Oprah and Gayle with guides Brian and Jenny Grossenbacher
It’s widely known that fishing is an activity that leads to an interest in other outdoor sports. This is not my own assertion, it’s simple fact and I talked about it in a previous entry, HERE.
If you’re an Oprah fan (my wife is) then you likely know that she took a camping trip to Yosemite this summer and one of the things she did was try her hand at fly fishing. I touched on that previously as well, HERE. Today’s Oprah show will feature part 2 of Oprah’s camping trip. I hope it also touches a bit more on Oprah’s introduction to fly fishing, because no matter what your opinion of Oprah, she is widely respected and has the power to influence. If her popularity leads to an interest in fly fishing, I see that as a good thing. The sport needs new participants, not just to boost the economic side of the industry, but to create new stewards for the resource. There’s an article over at Field & Stream about Oprah and Gayle’s fly fishing experience. Kirk Deeter writes:
“This episode really revolves around our National Parks, and is intended to inspire more people, particularly African-Americans, to get out and enjoy the wonderful natural treasures therein… fly fishing being one way to do so. That’s a darn solid ideal, if you ask me.”
See, there it is again- the reference to fly fishing being one key way to experience the great outdoors! Oprah reported on a previous show that “not enough black people go camping.” Perhaps there’s a correlation with the fact that not enough black people go fishing as well? Well, no matter the color of one’s skin, fly fishing is a great activity. Oprah has the power to influence millions of people, black, white, brown or any color in between. One way to influence any person is to spark an interest at an early age, and that’s the goal of my Olive books: to create an awareness of what fly fishing has to offer. My books don’t concern themselves with human characters so they appeal equally to all, no matter the color of their skin. Olive is for everyone. She hails from a colorfully diverse family: her mother is a brown woolly bugger, her father a black woolly bugger. She has friends that are yellow, orange, and purple.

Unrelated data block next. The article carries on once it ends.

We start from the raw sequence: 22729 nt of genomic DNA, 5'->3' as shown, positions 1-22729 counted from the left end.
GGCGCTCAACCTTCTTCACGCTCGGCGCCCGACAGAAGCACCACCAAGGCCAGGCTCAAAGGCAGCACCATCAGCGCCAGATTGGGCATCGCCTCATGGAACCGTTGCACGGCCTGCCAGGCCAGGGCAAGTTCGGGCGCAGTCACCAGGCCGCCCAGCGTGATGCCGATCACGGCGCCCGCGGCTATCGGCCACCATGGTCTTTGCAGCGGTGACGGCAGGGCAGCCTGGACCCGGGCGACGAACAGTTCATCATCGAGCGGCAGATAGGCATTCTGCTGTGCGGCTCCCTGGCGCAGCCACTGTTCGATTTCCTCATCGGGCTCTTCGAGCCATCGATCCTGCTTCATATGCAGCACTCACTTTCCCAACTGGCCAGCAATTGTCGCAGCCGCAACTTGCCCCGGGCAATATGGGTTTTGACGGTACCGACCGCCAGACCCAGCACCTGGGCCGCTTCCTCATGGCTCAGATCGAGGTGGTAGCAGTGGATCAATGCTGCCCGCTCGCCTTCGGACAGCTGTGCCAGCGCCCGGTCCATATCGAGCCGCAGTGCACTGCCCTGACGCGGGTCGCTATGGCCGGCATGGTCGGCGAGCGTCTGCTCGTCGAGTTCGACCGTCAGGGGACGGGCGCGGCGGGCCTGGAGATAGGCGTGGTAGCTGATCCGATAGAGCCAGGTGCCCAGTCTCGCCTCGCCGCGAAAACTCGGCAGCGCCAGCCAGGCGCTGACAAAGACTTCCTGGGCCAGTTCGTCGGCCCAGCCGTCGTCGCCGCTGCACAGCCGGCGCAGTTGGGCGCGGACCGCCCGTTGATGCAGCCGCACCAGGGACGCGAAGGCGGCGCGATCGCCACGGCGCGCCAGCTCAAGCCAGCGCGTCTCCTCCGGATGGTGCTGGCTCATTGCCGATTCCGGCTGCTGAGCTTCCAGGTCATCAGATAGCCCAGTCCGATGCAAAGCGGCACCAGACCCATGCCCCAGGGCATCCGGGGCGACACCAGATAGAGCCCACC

Deeter also says:
“One way or the other, I’d suggest to you that, in reaching out to her massive audience and saying nice things about fly fishing, Oprah will do more to stimulate interest in this sport (and our National Parks), perhaps since A River Runs Through It hit the silver screen in 1992. Certainly more than a lot of companies (including some selling you gear, and not putting back) have done… more than making movies of ourselves to show to ourselves will ever do… and more than any writer “preaching to the choir” can hope to accomplish.”
I agree. Let Oprah’s power of influence ring beneficial. Heck, I’m hoping she’ll finally see that Olive the Woolly Bugger is worth considering for her Oprah’s Kids’ Reading List. Olive needs Oprah’s help in spreading the word about fly fishing and outdoor recreation. And yes, if that results in an increase in book sales, I wouldn’t mind that as well.
Oprah, I wrote to you again. I look forward to a reply, eventually.